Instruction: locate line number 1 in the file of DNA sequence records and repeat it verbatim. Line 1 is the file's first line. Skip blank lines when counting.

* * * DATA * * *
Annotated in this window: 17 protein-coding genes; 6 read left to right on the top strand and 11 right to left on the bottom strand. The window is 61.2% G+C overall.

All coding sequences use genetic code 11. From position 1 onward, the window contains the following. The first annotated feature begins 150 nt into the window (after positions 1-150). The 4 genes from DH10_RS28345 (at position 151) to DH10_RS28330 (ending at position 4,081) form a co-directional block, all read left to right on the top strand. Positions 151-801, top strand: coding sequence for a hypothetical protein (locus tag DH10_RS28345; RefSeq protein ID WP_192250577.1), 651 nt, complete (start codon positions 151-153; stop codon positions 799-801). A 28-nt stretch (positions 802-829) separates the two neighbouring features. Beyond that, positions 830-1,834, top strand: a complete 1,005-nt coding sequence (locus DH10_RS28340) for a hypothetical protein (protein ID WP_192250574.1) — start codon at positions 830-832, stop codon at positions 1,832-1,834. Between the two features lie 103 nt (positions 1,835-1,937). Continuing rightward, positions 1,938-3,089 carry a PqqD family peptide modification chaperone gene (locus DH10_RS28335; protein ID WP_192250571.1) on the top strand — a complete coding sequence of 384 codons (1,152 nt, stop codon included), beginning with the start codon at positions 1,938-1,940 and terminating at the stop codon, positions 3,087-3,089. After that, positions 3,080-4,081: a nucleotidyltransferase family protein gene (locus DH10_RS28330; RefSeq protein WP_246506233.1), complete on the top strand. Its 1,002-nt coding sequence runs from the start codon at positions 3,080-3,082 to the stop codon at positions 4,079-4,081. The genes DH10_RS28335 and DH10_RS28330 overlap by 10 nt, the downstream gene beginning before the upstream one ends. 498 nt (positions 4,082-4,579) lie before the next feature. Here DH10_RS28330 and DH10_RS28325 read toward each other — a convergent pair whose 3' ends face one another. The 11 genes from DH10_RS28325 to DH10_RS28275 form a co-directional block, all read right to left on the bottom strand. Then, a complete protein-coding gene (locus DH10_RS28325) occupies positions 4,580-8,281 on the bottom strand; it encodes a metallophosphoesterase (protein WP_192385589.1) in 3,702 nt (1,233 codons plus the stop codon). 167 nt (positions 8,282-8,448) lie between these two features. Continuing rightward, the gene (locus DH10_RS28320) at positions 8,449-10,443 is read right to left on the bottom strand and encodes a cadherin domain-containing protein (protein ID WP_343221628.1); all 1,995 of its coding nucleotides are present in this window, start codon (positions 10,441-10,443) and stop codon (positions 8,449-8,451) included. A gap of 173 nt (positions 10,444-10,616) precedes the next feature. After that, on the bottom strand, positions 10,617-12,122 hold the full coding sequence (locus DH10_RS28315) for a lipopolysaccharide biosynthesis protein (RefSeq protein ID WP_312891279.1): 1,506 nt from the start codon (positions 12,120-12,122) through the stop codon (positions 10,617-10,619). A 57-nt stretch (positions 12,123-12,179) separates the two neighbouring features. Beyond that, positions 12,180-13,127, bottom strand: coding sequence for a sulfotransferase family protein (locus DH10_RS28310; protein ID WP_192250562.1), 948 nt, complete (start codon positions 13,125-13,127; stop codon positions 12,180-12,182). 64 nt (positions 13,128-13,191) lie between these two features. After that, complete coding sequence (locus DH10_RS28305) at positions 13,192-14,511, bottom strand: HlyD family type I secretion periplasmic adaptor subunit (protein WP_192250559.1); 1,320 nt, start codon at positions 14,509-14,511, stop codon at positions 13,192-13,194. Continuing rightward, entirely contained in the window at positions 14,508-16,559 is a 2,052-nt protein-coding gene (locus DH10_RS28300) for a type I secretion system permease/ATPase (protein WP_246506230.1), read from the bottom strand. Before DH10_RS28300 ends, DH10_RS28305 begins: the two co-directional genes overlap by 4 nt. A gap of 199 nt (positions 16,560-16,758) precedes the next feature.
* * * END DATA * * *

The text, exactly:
Annotated in this window: 17 protein-coding genes; 6 read left to right on the top strand and 11 right to left on the bottom strand. The window is 61.2% G+C overall.